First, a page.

Inflatable bumpers

how hard do other robots hit? does stuff really break that much?

We try to make our robots soft and fluffy


This would be a great year for a wookie robot


FRC is a full contact sport. Battlebots strategies are ruled out by G25, but note that this specifically only limits interaction inside the frame perimeter. While the percentages depend on where you are (some regions are far higher D than others), you should fully expect that you will be rammed by an opposing robot moving at the maximum speed it can attain, both bumper-to-bumper and on any other mechanism you extend outside the frame perimeter.

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Keep in mind the field layout. Not only will defense give you heartburn, but also human error/operation error when driving in match. The field is “cluttered”, if you will, and this will result in teams ramming into structures. I’m not saying this would cause permanent damage to bumpers but . . . 4 Falcon drivetrain at 100% run speed with a gear ratio of 1:8.4 won’t end well. Again just to show you what I mean but still.


On a serious note if you are looking for noodles this time of year, 548 ordered from Oriental Trading Company, . $50 with free shipping for like 4 years of noodles.

If you need pool noodles, ask other teams if they can give you some.
If this is a meme, OK.

I fully expect team Yeti to be renamed temporarily to team Wookie. I mean, their robots are already furry.

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For those serious about picking up pool noodles, try a pool supplies shop such as Leslie’s. They have locations across most of the U.S. The manager of store nearest me was willing to order in a case of pool noodles from the warehouse and give us a bulk discount if they did not already have a case in the store.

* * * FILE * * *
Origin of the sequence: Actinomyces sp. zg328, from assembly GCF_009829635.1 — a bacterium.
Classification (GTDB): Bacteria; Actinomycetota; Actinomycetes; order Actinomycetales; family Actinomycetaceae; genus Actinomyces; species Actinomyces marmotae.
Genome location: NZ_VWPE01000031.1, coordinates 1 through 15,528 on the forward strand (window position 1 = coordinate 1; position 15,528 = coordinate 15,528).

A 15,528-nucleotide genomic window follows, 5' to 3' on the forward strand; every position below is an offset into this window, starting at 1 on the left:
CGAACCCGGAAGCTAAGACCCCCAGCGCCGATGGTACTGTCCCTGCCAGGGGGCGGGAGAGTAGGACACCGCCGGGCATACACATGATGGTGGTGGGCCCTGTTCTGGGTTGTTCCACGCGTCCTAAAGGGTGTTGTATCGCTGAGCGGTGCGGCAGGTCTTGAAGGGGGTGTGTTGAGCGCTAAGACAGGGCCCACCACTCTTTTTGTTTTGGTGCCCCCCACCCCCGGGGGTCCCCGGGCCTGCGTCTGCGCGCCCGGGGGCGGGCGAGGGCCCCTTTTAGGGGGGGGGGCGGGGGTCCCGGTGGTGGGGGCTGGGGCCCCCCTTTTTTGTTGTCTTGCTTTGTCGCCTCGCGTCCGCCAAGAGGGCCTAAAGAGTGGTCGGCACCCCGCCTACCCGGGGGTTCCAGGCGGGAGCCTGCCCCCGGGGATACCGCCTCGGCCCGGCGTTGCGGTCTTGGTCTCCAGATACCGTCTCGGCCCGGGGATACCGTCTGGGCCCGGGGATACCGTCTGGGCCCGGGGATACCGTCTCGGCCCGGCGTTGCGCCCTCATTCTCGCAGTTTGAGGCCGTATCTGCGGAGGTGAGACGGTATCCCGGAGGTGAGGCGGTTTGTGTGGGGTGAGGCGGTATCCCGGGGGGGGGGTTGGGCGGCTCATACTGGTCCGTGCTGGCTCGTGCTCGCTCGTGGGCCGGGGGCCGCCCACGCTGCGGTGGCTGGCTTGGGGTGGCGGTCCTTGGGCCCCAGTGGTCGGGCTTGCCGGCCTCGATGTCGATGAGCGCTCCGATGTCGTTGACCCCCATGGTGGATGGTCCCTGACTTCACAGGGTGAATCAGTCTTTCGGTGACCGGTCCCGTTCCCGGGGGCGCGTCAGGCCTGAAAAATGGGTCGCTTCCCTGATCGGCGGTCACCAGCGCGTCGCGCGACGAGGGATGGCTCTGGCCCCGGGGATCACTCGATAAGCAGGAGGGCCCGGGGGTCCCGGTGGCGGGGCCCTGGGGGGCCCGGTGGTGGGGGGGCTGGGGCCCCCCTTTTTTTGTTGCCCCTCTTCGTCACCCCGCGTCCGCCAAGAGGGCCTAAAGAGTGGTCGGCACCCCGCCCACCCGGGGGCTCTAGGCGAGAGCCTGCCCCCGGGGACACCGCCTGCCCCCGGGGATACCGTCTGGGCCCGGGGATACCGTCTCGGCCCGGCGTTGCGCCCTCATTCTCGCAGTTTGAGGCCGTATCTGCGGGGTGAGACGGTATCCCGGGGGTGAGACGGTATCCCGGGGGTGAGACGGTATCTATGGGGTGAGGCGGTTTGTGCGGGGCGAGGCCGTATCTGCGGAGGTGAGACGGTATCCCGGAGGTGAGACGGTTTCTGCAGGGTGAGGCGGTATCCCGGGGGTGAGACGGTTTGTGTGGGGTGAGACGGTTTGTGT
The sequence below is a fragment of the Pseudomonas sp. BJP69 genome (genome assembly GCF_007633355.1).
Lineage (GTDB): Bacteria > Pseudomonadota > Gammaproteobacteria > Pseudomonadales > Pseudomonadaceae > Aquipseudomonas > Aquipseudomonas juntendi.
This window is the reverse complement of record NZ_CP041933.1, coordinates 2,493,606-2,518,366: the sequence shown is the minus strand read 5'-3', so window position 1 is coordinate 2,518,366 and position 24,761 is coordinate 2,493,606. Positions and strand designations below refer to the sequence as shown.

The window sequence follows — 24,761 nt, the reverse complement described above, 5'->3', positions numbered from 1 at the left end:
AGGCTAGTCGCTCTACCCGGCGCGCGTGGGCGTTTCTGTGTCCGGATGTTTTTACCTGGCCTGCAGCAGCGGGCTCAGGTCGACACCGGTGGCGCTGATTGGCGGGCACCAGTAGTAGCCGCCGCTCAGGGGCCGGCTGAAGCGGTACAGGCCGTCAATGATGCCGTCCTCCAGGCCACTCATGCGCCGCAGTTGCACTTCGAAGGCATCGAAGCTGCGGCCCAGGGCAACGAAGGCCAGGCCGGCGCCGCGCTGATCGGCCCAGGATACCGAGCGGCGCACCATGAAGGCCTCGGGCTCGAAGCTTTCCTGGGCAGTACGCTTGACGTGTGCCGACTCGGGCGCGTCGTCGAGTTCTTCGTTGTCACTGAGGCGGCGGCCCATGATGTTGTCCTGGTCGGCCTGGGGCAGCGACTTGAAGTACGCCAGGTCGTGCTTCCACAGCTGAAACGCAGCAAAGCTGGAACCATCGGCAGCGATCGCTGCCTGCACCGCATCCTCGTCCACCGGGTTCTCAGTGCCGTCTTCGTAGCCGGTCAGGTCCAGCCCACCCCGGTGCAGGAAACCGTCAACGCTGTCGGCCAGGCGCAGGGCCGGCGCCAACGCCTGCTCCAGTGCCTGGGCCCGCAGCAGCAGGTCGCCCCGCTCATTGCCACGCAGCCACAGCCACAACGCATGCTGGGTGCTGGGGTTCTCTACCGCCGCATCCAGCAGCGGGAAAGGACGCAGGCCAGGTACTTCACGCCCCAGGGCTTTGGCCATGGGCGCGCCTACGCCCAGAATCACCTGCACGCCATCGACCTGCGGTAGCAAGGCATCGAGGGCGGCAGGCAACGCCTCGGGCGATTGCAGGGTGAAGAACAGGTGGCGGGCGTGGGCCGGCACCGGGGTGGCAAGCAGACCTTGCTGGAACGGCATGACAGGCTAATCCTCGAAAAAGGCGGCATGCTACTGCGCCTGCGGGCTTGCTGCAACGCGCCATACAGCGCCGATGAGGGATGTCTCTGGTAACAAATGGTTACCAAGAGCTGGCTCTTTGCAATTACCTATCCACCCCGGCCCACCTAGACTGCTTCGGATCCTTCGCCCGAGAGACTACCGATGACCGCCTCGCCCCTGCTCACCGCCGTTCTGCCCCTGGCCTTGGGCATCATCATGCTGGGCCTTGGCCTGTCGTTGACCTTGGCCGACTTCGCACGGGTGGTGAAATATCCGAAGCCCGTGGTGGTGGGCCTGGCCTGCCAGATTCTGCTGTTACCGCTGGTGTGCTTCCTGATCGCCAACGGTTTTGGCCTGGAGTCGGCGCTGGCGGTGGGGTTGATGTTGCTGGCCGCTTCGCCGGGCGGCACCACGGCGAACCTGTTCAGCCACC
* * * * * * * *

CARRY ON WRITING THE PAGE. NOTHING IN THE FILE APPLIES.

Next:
Filled with hydrogen for an overweight robot…?


Bumper weight doesn’t count towards robot weight.


Maybe the OP can incorporate part of one of these into each bumper section… :wink:


You’ve finally found the one thing mcmaster-carr doesn’t carry. Well done!


Don’t have much time to look at the rules, but wouldn’t this violate the rule that restricts what type of stored energy can be on the robot?

Not if you can convince your inspector that it is both a pool noodle and a very wide, small diameter pneumatic tire.

Everyone seems to have forgotten to point to fig. 9-6, the cross section drawing.
Thanks for the mental exercise though.


Had to do some hard thinking on this one. I think it comes back to R24, part c:

and must be the same diameter, cross-section, and density

The figure doesn’t have labels for dimensions or materials on the noodles, so one could argue that the cross section in the middle of an inflatable pool noodle matched the drawing - a hollow area surrounded by a material of undefined thickness.

But those few words from part c… that’s where it gets you. The ends of the inflatable noodle, where the sides curve in an meet to enclose it, do not have the same cross section as the rest of the noodle. Clever :slight_smile:


Would that not count as a “beveled end,” also in part C?


Back before bumpers, robots literally traded paint, and were covered in battle scars that could all be traced back to specific matches / robots. Often times, one had to resort to percussive maintenance to bring the robot back into proper functionality, which often was simply having only one of the two sides of your drive train operating during any given match. (It was the style at the time).

Even worse hits required pit crew members to run around like headless chicken, in a vain search for the ever-elusive TIG welder.


But is a rectangular wheel a wheel?